In the early 2000s, McG was a director whose three-letter stage name became shorthand for high-octane crap, movies so big, dumb, loud, and bad that they contributed to the decline of American intelligence and popular culture. Joseph McGinty Nichol (he’s got a good stage name) was already a distinguished director of music videos before he signed on to make Charlie’s Angels at the end of the 1990s. The cast wasn’t exactly settled—Cameron Diaz was in, Drew Barrymore was starring and producing, and problems with Thandiwe Newton and Foxy Problem eventually led to the casting of Lucy Liu—but this was the man that made the videos for Smash Mouth’s “All Star,” Sugar Ray’s “Fly,” and The Offspring’s “Pretty Fly (For a White Guy).” Jonathan Glazer, Spike Jonze, Jonathan Dayton and Valerie Faris had broken through making music videos and were now making major motion pictures—what’s stopping McG from making a millennium masterpiece for $93 million?
I saw Charlie’s Angels at Bow-Tie Cinemas in Chelsea in November 2000, and even though it’s been nearly 22 years since I last saw it, the super villain’s evil master plan struck me cold and I’ve thought about it regularly since: Sam Rockwell plays a tech wizard who, presaging all of Silicon Valley, pretends to be an autistic freak in public but is planning on using his patented voice recognition technology to turn every phone on Earth into a “homing device.” Kelly Lynch, still pretending to be on the Angels’ side, says that, “There’ll be no such thing as privacy.” I watched Charlie’s Angels for the first time since that weekend in November 2000 this past Friday, and was surprised that this bit about there being no privacy in the future came only half an hour into the movie, not at the end as I remembered.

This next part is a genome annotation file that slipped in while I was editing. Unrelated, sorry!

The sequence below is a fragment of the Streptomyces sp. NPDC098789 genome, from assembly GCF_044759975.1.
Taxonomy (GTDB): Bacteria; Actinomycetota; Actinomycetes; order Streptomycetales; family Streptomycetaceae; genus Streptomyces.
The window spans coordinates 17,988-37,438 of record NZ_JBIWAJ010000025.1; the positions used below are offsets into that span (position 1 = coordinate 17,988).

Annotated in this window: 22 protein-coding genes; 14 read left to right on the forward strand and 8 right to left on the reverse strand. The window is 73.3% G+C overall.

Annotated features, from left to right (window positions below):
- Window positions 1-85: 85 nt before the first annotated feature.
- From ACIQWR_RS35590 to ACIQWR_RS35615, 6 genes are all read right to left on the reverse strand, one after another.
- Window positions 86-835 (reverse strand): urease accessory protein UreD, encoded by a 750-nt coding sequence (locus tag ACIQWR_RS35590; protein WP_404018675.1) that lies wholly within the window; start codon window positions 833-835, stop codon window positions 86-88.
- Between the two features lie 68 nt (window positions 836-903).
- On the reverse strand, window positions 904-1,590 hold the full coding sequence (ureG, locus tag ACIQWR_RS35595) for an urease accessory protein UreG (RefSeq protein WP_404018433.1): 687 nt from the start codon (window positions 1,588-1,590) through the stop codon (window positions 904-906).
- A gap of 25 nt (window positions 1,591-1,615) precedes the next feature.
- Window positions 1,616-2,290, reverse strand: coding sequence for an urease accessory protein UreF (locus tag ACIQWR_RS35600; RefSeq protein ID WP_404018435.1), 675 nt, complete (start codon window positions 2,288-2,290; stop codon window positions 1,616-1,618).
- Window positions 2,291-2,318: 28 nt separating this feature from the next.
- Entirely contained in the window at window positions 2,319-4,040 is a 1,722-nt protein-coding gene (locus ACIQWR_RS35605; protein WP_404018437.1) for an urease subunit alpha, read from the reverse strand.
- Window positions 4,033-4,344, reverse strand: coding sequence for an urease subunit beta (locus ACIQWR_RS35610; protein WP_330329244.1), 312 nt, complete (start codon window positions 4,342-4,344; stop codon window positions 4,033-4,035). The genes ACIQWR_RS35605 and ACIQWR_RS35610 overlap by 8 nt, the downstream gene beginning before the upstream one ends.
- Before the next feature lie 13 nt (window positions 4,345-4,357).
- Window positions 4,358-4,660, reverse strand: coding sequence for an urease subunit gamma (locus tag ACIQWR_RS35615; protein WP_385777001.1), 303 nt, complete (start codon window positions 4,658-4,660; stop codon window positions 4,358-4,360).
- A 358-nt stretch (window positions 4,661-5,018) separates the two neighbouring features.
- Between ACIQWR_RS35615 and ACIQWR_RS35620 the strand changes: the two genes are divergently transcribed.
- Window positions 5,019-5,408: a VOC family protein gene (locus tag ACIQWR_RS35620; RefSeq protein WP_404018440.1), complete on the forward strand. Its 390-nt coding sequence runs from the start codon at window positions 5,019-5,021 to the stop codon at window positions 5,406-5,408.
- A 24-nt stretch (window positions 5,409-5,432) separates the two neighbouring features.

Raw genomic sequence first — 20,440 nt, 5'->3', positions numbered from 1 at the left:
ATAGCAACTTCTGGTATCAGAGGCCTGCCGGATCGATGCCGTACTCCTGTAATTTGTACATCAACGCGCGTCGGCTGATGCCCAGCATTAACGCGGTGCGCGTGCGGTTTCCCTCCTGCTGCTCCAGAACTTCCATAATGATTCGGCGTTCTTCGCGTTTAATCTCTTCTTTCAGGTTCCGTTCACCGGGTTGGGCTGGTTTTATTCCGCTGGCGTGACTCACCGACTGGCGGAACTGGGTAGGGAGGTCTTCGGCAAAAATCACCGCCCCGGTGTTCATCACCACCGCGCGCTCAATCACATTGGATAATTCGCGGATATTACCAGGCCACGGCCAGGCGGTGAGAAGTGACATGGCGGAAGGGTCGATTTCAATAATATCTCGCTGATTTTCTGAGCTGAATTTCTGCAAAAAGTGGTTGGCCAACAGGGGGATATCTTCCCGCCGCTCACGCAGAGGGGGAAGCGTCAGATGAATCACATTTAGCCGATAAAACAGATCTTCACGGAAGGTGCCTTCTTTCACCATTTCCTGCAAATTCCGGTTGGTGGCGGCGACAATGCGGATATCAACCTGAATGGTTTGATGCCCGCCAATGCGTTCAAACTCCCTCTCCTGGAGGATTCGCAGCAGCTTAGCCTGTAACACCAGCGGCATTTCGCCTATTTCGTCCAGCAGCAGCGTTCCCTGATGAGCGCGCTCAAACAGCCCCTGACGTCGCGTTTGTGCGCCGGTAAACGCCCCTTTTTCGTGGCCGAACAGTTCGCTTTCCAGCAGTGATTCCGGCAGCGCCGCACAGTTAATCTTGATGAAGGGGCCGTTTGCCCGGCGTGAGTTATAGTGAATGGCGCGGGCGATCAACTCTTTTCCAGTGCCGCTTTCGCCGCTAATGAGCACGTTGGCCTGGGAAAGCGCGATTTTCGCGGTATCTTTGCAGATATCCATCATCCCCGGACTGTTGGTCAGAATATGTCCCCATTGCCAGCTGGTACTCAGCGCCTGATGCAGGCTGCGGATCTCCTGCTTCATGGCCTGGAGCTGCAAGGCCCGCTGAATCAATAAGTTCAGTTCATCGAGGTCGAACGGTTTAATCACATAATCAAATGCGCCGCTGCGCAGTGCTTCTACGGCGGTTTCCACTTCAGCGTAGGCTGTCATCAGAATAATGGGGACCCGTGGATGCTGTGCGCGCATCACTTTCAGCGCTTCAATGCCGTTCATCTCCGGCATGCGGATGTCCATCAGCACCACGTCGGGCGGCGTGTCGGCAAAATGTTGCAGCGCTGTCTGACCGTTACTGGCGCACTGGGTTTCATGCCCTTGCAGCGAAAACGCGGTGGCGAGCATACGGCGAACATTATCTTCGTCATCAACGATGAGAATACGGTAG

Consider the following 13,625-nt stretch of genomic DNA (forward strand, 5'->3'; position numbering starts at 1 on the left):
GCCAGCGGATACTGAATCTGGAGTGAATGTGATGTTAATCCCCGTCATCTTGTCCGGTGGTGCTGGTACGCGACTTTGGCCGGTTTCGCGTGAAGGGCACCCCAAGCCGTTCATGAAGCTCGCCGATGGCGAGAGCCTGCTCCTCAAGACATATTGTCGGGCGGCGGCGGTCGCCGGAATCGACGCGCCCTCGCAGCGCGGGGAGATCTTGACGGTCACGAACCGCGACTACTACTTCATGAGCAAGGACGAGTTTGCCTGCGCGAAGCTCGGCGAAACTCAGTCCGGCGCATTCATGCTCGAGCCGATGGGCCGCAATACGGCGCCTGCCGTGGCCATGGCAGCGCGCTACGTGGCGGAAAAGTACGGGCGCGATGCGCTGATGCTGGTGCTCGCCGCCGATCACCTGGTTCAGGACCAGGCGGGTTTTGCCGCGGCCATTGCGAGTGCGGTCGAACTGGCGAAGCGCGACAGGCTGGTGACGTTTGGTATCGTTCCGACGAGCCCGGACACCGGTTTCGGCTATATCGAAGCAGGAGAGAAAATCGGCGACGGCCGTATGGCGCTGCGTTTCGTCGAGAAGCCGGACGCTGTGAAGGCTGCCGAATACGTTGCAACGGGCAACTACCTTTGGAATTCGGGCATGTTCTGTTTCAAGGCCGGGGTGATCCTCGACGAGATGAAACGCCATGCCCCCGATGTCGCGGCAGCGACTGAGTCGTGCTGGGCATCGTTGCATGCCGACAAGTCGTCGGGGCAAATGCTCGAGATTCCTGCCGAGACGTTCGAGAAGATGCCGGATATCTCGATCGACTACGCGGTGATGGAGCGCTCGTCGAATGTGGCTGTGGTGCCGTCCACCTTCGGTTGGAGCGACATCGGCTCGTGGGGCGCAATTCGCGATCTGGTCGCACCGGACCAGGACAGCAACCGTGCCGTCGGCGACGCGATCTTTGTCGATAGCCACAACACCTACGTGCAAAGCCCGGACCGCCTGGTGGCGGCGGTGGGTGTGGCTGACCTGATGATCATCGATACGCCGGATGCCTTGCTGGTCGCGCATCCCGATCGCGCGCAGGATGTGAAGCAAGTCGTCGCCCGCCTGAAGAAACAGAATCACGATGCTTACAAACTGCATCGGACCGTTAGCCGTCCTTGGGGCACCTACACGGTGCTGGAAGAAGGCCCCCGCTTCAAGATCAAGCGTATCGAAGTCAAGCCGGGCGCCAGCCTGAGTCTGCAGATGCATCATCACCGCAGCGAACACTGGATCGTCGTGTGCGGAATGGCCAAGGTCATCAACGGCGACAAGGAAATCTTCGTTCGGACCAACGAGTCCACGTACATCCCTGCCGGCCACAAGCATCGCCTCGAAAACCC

But the whole speech—the motivation, the phrasing, the prediction—was exactly how I remembered it. And I must’ve spent the rest of the movie thinking about the shower in our Lower Manhattan apartment: surely no one could see into there, with the special glass on the door and the stone walls? Never—but I also remember the sinking feeling in my gut that this was the future, and as an eight-year-old, I couldn’t do anything about it. Charlie’s Angels is in some ways a strange movie: one that grossed $250 million worldwide but left hardly any cultural imprint; a movie full of now-politically incorrect material including geisha outfits and bindi disguises; even the idea of remaking a television show from the 1970s known for its silly chauvinist stupidity into a major motion picture.
At the same time, I don’t see much difference between any Marvel movie, or the far worse all-female mercenary movie The 355, or even Everything Everywhere All At Once. Besides the ditzy chicks script, this is a piece of fluff fun that seems sedate compared to Michael Bay’s Ambulance, and shot with a verve full of trick zooms, wide lenses, and slow motion. It’s the kind of action movie that was ridiculed in its time for being poorly crafted, undercooked, and superfluous in just about every way, but today? It’s nice to see real cars crash and explode. This doesn’t make a masterpiece or a worthwhile curio or even a good movie, but that bit about privacy has stuck with me, because it so accurately predicts our present. Revelations are everywhere.
—Follow Nicky Smith on Twitter: @nickyotissmith